Kick off your Monday by catching up on last week’s top business travel news. Memorial Day kicked off the summer travel season, and despite long waits at airport security, the Wall Street Journal reports that due to a surge in screeners and a new command center, the TSA was able to cut wait times, though analysts doubt that it is a permanent fix. GBTA’s Director of Public Policy spoke with the Denver Post about how risk-based programs like PreCheck could make a difference in the long-term for fixing the issues with long security lines.
As stories of exhaustively long security lines at many of the United States’ airports continue without any relief in sight, Bloomberg examines the relationship between the TSA and private contractors that many airports rely on for security. Is Ben Gurion airport in Tel Aviv the world’s safest? CNN reports on the strict and complex layers of security at Israel’s only major international airport that will be the subject of an international conference on airport security next month.
While long TSA lines are cumbersome in the United States, things will be even more challenging in France where general rail and airport strikes are underway to protest changes to France’s labor laws, according to Buying Business Travel. In a show of solidarity, Paris Metro workers joined other port and rail workers in a walkout that coincides with the start of the country’s peak weekend travel times per Buying Business Travel.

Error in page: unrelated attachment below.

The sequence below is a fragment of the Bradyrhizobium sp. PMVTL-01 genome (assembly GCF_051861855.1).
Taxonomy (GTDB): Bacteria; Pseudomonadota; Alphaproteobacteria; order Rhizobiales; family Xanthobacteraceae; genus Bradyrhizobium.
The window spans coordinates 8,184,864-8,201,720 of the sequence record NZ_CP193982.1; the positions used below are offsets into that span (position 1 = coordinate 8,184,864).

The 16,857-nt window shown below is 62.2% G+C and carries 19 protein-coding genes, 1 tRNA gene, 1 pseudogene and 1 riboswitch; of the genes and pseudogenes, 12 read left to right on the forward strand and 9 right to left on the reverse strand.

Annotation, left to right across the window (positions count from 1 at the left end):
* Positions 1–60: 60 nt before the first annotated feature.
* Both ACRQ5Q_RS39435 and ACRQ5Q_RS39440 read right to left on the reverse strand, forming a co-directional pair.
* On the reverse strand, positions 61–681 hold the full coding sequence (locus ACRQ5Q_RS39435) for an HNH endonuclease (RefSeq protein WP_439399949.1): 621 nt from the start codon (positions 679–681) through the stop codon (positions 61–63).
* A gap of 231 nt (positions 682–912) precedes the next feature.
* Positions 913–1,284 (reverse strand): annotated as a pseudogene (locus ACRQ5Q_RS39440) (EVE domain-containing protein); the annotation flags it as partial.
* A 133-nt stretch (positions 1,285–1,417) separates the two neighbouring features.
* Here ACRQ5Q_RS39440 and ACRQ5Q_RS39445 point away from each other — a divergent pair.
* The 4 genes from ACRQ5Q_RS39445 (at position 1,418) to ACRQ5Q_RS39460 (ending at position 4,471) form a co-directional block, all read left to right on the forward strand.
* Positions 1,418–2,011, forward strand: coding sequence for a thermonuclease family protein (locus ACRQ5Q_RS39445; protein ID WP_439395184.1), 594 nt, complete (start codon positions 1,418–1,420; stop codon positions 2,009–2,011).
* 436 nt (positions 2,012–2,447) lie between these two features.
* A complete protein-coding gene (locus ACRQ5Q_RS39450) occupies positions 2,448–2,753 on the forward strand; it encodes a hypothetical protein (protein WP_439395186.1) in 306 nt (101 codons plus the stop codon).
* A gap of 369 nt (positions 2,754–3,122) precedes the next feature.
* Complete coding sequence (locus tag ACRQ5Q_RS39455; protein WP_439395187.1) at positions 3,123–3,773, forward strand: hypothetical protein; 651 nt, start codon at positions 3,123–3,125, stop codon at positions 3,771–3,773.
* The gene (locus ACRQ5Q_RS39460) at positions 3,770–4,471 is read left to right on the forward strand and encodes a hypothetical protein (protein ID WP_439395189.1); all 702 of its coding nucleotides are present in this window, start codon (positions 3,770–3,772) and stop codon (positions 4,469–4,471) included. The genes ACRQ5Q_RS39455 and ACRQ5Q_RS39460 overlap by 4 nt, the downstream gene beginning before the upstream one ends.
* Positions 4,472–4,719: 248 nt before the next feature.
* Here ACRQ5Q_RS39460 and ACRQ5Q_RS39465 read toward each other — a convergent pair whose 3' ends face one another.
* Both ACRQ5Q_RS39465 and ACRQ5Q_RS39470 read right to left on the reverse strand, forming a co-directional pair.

In an effort to woo business travelers, Crain’s Chicago Business is reporting that United is rolling out full beds and “pillow mist” among other amenities such as slippers and pajamas upon request.
Some airlines are getting rid of their most egregious fees, according to USA Today.
The New York Times reports on using a virtual travel assistant and other automated devices to help book and coordinate travel as more new apps are becoming available and gaining in popularity.
Once the anchor of a business traveler’s hotel room, several chains such as Marriott are doing away with in-room desks according to USA Today. The move is in response to changing work habits of business travelers who now prefer to work from their bed or the hotel lobby.
U.S travelers to Europe this summer have been issued a travel warning by the State Department, which cites a number of high profile events, such as UEFA Euro 2016 and World Youth Day, as potential terror targets, according to the Wall Street Journal.
Your list for this week: